Rails-to-Trails Conservancy Shares Progress Toward Completing Great American Rail-Trail

January 3, 2020

Rails-to-Trails Conservancy (RTC) revealed, recently, that nearly $13 million in funding has been secured for Great American Rail-Trail segments. The Great American Rail-Trail is the nation’s first cross-country multiuse trail, spanning 3,700 miles over 12 states between Washington, D.C., and Washington State. The investment will help to close trail gaps and to improve existing sections of trail along the route of the Great American Rail-Trail, which currently stands at 52% complete. In addition, RTC indicated that nearly 100 miles of new trail along the route are expected to be completed in 2020.

The “Great American” is a signature project of Rails-to-Trails Conservancy, the nation’s largest trails organization—with a grassroots community more than 1 million strong—dedicated to connecting people and communities through a nationwide network of public trails. The trail was first envisioned by RTC in the late 1980s, and, for decades, has been an underpinning of the organization’s strategy to create a nationwide network of public trails.

“Since we revealed the route of the Great American in May, there has been an outpouring of enthusiasm for the project,” said Ryan Chao, president of RTC. “People are excited about the potential of hiking or biking across the country, and communities are excited about the economic opportunity the project represents. We all know that funding is key to completing the trail, and these early investments give us optimism in the funding and trail miles that will continue to grow.”

Since May 2019, local partners have secured the following funding for trail development along the Great American Rail-Trail:

  • Bolivar Ohio & Erie Canal Towpath Trail (Ohio), receiving $54,375 from the Timken Foundation of Canton to connect the trail to Bolivar.
  • Ohio & Erie Canal Towpath Trail SR 800 Extension (Ohio), receiving $483,000 from the Ohio Department of Transportation to develop trail between Zoarville and Dover.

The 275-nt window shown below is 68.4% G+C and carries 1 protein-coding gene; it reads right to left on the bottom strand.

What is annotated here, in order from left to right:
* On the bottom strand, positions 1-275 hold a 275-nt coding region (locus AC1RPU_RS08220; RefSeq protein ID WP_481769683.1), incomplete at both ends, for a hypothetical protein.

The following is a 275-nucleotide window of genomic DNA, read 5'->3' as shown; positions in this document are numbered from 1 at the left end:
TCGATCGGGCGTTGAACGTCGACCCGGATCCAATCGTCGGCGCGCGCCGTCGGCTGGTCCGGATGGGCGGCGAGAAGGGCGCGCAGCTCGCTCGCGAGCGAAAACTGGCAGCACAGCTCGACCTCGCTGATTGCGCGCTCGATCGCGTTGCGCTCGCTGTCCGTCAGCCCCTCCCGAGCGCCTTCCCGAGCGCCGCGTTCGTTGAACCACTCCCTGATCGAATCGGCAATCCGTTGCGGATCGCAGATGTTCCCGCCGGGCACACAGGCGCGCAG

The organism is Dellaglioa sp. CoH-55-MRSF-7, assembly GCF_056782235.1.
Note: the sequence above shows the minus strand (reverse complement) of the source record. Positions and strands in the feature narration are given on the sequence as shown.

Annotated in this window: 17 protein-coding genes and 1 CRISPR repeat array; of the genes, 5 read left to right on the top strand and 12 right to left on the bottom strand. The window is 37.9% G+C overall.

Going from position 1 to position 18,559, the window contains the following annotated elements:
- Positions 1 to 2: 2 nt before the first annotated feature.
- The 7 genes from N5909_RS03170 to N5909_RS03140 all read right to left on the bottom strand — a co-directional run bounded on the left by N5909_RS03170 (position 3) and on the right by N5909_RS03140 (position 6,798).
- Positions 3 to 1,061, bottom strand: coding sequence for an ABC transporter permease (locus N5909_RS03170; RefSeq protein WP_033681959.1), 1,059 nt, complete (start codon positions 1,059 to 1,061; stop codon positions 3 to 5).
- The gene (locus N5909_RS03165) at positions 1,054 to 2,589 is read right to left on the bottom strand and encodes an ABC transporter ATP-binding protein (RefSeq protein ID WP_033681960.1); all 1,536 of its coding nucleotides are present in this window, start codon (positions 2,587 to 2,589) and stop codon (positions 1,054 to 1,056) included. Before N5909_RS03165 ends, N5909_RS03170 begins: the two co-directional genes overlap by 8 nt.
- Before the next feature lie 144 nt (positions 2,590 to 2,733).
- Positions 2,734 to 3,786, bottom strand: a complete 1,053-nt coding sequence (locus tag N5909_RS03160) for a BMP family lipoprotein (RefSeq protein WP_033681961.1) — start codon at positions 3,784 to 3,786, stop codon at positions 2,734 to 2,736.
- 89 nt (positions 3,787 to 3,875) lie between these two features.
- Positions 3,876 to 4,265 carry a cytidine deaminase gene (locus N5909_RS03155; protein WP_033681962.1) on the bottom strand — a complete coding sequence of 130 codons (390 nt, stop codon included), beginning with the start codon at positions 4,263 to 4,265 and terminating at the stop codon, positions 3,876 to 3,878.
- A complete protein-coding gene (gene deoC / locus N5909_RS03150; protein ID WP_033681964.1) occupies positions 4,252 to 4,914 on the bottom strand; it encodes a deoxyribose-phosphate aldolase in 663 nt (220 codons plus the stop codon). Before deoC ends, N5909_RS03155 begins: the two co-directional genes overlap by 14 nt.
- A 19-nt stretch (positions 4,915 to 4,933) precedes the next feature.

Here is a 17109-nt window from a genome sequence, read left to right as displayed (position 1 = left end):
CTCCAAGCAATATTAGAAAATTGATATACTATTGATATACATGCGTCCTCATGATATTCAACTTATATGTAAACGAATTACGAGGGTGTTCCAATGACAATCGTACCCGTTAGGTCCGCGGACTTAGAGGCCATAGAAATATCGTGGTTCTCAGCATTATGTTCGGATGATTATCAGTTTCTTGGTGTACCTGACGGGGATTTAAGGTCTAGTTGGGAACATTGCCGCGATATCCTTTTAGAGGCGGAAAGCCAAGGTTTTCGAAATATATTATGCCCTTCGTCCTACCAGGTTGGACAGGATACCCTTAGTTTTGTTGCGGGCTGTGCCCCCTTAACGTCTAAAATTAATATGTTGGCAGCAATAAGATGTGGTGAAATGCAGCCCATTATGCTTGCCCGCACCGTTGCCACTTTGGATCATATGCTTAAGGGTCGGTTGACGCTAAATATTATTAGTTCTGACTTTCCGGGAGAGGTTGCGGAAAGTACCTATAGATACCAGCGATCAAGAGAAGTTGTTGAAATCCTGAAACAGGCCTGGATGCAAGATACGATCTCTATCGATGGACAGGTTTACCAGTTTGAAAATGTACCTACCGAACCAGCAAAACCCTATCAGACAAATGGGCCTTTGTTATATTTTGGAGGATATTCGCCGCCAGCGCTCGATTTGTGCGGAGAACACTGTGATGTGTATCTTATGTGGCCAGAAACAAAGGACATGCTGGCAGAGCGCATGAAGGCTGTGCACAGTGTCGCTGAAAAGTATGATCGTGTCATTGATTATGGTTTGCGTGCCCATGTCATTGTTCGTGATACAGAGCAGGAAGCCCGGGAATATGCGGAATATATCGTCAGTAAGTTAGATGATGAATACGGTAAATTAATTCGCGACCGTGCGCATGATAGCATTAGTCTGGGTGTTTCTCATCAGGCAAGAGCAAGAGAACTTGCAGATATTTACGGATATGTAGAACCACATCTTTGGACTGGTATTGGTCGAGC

• North Judson Erie Trail Extension (Indiana), receiving one of the state’s Next Level Trails grants for $390,750 to construct 2.1 miles of trail between the eastern terminus of the Erie Trail at U 3 and the town of Ora.
  • Veterans Memorial Trail (Indiana), receiving a Next Level Trails grant for $302,956 to construct 0.9 mile of paved multiuse trail from Tower Crossing to the Lake and Porter county line along US 231.
  • Erie Lackawanna to Pennsy Greenway (Indiana), receiving a Next Level Trails grant for $2,910,172 to complete 2.3 miles of trail between Rohrman Park and Clark Road.
  • Iowa River Trail, Steamboat Rock Extension (Iowa), receiving $375,000 in state grant funding to complete 4.4 miles of paved trail between Steamboat Rock and Eldora.
  • Heart of Iowa Nature Trail (Iowa), receiving $530,000 in state funding and $200,000 in regional funding to pave more than 3 miles of the existing crushed-stone Heart of Iowa Nature Trail.
  • High Trestle Trail Extension (Iowa), receiving $403,175 in state grant funding to complete 1 mile of paved trail between Bouton and Woodward.
  • Tekoa Trestle, Palouse to Cascades State Park Trail (Washington), receiving $1.7 million in the state’s 2019–2021 capital budget to refurbish the trestle over the town of Tekoa and open for trail use.
  • Beverly Bridge, Palouse to Cascades State Park Trail (Washington), receiving $5.1 million in the state’s 2019–2021 capital budget to refurbish the trestle crossing the Columbia River and open for trail use.

“The Great American is a bold project that will take years to complete, but the progress this year is good momentum,” said Chao. “This will be the single greatest trail project in the history of the United States, and every community and state along the route is contributing to the massive undertaking.”

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